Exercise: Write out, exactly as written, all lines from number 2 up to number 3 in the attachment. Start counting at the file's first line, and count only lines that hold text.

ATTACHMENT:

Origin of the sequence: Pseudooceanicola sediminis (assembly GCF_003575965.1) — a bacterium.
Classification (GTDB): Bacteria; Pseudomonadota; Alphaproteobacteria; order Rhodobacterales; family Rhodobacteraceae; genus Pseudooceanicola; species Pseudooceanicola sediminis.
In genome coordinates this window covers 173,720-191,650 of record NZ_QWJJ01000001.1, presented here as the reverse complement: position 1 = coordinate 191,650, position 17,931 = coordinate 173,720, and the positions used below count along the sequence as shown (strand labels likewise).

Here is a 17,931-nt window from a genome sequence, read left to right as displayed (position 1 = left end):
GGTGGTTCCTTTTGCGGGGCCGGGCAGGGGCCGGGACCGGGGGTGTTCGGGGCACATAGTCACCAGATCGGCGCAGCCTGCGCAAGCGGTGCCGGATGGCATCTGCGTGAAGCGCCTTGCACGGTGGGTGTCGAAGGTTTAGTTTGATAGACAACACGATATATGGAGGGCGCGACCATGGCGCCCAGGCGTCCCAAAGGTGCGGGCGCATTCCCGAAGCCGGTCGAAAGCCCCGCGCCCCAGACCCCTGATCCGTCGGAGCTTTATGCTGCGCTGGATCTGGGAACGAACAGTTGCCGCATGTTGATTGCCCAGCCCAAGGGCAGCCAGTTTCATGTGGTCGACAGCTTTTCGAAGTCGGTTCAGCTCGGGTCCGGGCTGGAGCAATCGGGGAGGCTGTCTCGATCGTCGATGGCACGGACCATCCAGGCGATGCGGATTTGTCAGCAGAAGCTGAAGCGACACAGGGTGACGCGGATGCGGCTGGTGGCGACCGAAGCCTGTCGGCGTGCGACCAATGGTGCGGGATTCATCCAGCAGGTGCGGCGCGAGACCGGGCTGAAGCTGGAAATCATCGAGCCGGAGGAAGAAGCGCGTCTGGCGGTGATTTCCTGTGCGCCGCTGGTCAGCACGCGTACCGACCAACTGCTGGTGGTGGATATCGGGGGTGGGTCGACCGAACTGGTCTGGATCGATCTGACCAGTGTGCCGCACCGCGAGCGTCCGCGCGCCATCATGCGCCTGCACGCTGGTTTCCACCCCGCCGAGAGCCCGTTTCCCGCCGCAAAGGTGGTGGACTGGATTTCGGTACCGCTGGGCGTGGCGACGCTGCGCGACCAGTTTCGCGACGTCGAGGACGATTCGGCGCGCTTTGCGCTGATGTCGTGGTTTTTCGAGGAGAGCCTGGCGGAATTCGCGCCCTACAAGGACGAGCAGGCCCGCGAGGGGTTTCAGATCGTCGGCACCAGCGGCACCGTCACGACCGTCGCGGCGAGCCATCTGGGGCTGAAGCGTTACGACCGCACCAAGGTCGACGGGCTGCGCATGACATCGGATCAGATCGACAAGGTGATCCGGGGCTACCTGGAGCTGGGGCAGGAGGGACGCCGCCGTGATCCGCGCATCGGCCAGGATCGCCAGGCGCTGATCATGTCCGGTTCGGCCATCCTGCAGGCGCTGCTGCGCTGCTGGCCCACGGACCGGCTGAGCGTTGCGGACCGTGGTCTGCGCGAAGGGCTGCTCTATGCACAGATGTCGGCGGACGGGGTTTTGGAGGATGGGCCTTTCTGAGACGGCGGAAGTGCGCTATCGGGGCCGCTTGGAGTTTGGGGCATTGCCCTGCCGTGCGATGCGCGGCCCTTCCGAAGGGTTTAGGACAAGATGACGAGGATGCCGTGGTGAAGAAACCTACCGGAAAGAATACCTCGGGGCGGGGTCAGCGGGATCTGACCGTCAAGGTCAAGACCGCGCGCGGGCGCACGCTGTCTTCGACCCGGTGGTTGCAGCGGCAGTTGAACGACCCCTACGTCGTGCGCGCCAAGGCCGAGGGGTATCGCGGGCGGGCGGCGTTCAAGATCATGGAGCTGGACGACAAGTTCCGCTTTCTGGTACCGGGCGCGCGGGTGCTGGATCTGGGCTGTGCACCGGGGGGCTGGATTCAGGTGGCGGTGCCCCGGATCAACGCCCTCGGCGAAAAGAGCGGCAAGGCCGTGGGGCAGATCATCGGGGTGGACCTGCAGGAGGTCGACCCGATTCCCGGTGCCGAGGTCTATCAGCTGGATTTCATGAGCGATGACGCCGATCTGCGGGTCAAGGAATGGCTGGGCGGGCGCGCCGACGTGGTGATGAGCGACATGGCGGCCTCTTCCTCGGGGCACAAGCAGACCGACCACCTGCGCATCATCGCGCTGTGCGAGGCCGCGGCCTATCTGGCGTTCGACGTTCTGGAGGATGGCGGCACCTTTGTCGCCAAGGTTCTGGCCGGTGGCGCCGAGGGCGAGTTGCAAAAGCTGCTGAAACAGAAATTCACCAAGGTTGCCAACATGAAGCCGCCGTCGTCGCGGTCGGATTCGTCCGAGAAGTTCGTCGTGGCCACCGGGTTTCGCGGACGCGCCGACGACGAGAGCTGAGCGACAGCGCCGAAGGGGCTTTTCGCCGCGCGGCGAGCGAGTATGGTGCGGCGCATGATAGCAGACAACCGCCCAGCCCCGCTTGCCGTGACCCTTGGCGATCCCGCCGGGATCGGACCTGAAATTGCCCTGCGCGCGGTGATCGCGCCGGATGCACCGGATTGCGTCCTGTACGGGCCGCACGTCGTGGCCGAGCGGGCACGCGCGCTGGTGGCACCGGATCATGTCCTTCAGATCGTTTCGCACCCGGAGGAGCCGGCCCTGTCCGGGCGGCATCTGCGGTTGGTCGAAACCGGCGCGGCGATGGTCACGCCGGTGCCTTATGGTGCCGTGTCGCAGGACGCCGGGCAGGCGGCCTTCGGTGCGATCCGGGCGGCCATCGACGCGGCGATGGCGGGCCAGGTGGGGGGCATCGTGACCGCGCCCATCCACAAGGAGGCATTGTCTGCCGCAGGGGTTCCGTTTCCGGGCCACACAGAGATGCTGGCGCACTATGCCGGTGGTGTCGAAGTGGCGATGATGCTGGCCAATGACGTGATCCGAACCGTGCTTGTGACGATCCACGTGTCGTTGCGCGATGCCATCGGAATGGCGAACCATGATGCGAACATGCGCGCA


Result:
Classification (GTDB): Bacteria; Pseudomonadota; Alphaproteobacteria; order Rhodobacterales; family Rhodobacteraceae; genus Pseudooceanicola; species Pseudooceanicola sediminis.
In genome coordinates this window covers 173,720-191,650 of record NZ_QWJJ01000001.1, presented here as the reverse complement: position 1 = coordinate 191,650, position 17,931 = coordinate 173,720, and the positions used below count along the sequence as shown (strand labels likewise).